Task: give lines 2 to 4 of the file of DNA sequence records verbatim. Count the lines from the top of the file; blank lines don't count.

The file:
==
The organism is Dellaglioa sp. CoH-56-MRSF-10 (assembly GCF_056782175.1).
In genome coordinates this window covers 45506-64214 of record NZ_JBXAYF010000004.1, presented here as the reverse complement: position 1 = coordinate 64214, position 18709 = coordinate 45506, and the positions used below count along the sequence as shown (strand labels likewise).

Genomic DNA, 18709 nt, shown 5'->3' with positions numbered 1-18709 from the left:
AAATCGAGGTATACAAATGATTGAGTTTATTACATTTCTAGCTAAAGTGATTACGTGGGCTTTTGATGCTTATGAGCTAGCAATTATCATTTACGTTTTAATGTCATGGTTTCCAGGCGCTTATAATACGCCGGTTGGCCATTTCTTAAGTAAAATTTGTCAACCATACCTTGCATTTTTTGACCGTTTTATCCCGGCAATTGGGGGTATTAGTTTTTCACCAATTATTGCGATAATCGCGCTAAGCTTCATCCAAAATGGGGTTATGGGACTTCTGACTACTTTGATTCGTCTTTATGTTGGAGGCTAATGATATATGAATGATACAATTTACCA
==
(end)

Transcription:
In genome coordinates this window covers 45506-64214 of record NZ_JBXAYF010000004.1, presented here as the reverse complement: position 1 = coordinate 64214, position 18709 = coordinate 45506, and the positions used below count along the sequence as shown (strand labels likewise).

Genomic DNA, 18709 nt, shown 5'->3' with positions numbered 1-18709 from the left:
AAATCGAGGTATACAAATGATTGAGTTTATTACATTTCTAGCTAAAGTGATTACGTGGGCTTTTGATGCTTATGAGCTAGCAATTATCATTTACGTTTTAATGTCATGGTTTCCAGGCGCTTATAATACGCCGGTTGGCCATTTCTTAAGTAAAATTTGTCAACCATACCTTGCATTTTTTGACCGTTTTATCCCGGCAATTGGGGGTATTAGTTTTTCACCAATTATTGCGATAATCGCGCTAAGCTTCATCCAAAATGGGGTTATGGGACTTCTGACTACTTTGATTCGTCTTTATGTTGGAGGCTAATGATATATGAATGATACAATTTACCA